The problem with that argument is DNA. It turns out that Darwin’s warm little pond theory doesn’t hold water because we have learned that DNA, the basic building block of life, is so complex that it would take longer than the planet earth has been in existence to make by random chance even one strand if it. What does DNA do? Well, think of the human cell as a city and the DNA is like a computer that runs all the traffic lights and so keeps the traffic flowing. Modern microscopes have let us see into the human cell, and what we see going on there has been compared to Times Square at rush hour, a fury of activity all being organized perfectly by DNA. That is why DNA has been compared to a super computer. But no computer can program itself. Information is put into a computer by a programmer on the outside. Francis Collins, the head of the human genome project during the Clinton administration, called DNA “the language of God.” He wrote a book about it with that title and told the story of how he came to believe in God through his study of DNA. He’s not alone. Many others have said the same thing: that evolution cannot explain the existence of DNA. The theory of evolution which purports to prove that human life emerged from the earth by purely natural processes without the help of an intelligent Creator is undermined and discredited by the discovery of DNA.

       Another dramatic discovery of modern science in support of the Creator is called the “Big Bang." The Big Bang is the name given to the discovery, gained from information gathered through the Hubble telescope, that the universe has not always existed. The universe began to exist about 13 billion years ago. Once there was nothing then suddenly out of nowhere there appeared what is called a singularity, something slightly smaller than the head of a pin and then “bang!”, it exploded. Suddenly there was light and all the stuff from which the planets and suns were made burst forth as from a fountain. There was nothing and then suddenly there was something; a universe appeared out of nowhere. And when we say there was nothing, we mean nothing—no time, no space, no matter. What caused the universe to come into being? Nothing comes from nothing. Did nothing create a universe out of nothing? Or did God, a supernatural intelligence bring nature into being by an act of divine will? The answer is as obvious as the sunrise: The Big Bang is scientific evidence supporting the account of the origin of the universe given in Genesis 1.

       A fourth discovery of modern science supporting the Creator is something that cosmologists, those who study the origin of the universe, call the “anthropic principle." Cosmologists have learned that the chances of all the events happening that had to happen for carbon-based life to form on this planet are so remote that it’s inconceivable that human life could have happened by chance. We’re talking odds of trillions and trillions to one that carbon-based life, equipped with DNA and a rational soul happened by chance. As Sir Fred Hoyle, a prominent British physicist put it: the odds that human life emerged by sheer chance are equal to the odds that a wind could blow thru a junkyard and out comes a fully functioning 747 jet. What are the chances of that? The anthropic principle proves that the chances that life formed on this planet by sheer luck with no help from an intelligent creator on the outside are trillions and trillions to one.

       I’m not going into any of this further today. My point is simply to give you confidence that science has not made the case for atheism, but that modern science has produced discoveries that strongly support the gospel. There are more holes in Darwin’s’ theory than in a piece of Swiss cheese. The discovery of DNA makes it all but impossible to believe that human life happened by chance. The Big Bang supports the account of creation given in Genesis 1. And the anthropic principle further shows how utterly remote the odds are that human life came into existence on this planet by chance.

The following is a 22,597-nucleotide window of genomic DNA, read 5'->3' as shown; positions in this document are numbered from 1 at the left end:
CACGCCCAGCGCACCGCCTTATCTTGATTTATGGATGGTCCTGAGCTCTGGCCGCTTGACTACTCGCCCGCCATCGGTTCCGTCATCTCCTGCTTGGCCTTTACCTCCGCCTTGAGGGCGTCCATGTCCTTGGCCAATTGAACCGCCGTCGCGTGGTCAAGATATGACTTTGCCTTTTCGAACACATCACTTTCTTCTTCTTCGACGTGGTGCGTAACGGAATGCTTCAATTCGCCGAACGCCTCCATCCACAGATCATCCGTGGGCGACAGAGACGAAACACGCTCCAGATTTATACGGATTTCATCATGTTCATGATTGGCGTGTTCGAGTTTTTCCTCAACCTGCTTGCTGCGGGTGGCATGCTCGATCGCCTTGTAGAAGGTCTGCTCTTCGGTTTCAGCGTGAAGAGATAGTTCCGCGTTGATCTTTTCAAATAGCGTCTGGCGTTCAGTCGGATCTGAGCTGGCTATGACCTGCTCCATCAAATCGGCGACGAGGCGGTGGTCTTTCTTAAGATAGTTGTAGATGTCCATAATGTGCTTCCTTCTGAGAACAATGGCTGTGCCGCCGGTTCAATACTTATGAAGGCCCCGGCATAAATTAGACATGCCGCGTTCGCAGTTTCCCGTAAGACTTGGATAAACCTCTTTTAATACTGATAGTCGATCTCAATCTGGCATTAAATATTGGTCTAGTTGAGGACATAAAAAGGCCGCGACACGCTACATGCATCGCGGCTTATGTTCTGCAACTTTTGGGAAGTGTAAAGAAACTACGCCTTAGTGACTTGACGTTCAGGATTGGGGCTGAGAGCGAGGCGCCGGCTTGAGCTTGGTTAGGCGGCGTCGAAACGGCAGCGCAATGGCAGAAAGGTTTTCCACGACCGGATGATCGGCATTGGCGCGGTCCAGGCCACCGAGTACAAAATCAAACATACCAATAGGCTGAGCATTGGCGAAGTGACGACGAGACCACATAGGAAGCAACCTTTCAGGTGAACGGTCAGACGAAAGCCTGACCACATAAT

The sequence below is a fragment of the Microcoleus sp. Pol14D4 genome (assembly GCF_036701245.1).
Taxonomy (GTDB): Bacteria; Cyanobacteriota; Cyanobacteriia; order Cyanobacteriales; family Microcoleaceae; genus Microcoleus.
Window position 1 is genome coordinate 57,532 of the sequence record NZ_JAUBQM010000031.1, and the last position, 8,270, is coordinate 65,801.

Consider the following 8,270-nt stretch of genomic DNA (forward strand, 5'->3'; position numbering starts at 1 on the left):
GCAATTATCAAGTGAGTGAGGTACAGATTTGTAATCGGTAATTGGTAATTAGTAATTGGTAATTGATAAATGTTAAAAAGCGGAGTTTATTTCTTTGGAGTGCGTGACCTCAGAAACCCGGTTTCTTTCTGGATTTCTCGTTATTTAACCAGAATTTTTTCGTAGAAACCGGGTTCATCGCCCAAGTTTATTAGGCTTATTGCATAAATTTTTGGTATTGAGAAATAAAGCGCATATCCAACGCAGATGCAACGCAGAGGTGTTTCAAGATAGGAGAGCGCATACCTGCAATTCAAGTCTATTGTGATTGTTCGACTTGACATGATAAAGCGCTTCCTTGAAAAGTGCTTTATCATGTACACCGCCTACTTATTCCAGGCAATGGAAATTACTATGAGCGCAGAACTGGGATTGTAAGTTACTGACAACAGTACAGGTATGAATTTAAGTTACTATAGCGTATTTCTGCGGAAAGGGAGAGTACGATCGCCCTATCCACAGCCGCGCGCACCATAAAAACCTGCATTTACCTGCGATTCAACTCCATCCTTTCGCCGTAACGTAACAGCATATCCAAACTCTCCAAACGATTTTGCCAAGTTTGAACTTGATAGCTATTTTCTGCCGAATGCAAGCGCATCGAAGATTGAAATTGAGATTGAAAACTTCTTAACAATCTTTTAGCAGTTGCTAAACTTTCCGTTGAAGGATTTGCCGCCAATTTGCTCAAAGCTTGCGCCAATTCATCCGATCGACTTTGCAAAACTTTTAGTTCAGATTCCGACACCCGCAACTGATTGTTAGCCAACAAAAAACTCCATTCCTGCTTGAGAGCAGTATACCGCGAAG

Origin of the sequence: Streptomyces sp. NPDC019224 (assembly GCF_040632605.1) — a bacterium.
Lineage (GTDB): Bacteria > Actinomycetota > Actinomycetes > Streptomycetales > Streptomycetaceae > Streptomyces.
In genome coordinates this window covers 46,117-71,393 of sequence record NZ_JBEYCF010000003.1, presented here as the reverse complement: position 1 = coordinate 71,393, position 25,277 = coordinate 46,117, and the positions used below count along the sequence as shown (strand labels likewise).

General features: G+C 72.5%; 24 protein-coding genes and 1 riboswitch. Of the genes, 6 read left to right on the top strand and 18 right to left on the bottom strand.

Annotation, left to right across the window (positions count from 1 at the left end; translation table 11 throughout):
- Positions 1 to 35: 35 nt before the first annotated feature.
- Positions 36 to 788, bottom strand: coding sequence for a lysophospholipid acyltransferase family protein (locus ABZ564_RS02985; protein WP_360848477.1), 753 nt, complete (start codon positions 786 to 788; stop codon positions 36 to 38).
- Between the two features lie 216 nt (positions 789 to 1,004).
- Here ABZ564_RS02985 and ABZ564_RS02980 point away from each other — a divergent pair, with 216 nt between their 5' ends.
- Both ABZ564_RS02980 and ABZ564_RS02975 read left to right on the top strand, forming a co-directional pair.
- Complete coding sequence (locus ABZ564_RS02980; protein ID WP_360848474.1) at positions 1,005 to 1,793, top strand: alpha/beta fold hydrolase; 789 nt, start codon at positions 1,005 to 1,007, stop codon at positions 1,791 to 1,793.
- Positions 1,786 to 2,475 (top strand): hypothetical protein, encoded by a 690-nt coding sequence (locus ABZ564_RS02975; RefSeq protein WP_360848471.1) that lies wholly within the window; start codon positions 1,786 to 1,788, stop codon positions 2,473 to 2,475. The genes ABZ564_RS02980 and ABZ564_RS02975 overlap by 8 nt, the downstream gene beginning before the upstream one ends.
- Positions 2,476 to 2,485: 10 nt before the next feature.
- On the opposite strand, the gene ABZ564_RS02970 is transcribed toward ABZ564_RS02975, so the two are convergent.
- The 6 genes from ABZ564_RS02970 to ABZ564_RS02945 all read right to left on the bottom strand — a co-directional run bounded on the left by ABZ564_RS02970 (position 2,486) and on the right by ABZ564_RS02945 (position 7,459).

So with all of this scientific evidence on their side, how is that Christians who believe in God the Creator of heaven and earth find themselves on the defensive, being called “creationists” and mocked for their faith in the Creator? The answer to that question is obvious. Atheists have succeeded in establishing themselves in the institutions that govern our intellectual life and they aren’t going to let go willingly without a struggle. We are fighting a cultural struggle of epic proportions. And we are right in the middle of it. People who are rebelling against God won’t admit they're wrong because their careers are at stake and they don’t want the humiliating responsibility of going to church on Sundays and kneeling before God. Nor do they want to conform their lives to the moral order by which God has structured the universe. In a secular society you don’t have to. There are no social or political consequences to being faithless in modern America. The secular society sets us free not to believe in God and many today won’t give up that freedom as false as it is. They run our schools and they want to keep it that way. Consequently they don’t teach Aristotle or Thomas Aquinas in the classroom. My guess is that most college graduates haven’t even heard of the things I talked about in this sermon today. But many Christians haven’t heard these things either because scientism and atheism have found their way into our seminaries as well, so that many modern liberal clergy are part of the problem. You can’t teach what you don’t know. So have confidence. God exists. Revelation, philosophy, and modern science all point to God, the Creator.

      If and when you wonder whether God exists or not, ask this question. Do you really think that the universe appeared out of nowhere by chance for no reason? I once had a young woman explain to me that she was an atheist because “everything is random," she said. But we couldn’t get further into the conversation because she was on a tight schedule and was in a hurry to get to the airport to catch a plane. But I felt like saying, “If everything is random, what’s the hurry to catch a plane? It probably won’t be there.” If everything is random, why does everyone here today have plans for this afternoon? And plans for the week to come? How is it that we live in such a highly organized world? Human beings are builders and planners and organizers. If everything is random, how did we get that ability and felt need to put everything in order? We got it from the Creator who created this perfectly balanced world for us, in whose image we are made. Don’t let the secular society psyche you out. There is every good reason to believe in God and no good reason not to. Modern science supports that view. As Saint Paul said in this letter to the Romans, open your eyes and look at the world around you. Life is not absurd, and this planet is no accident. Those who don’t believe in God have no excuse (Romans 1.20).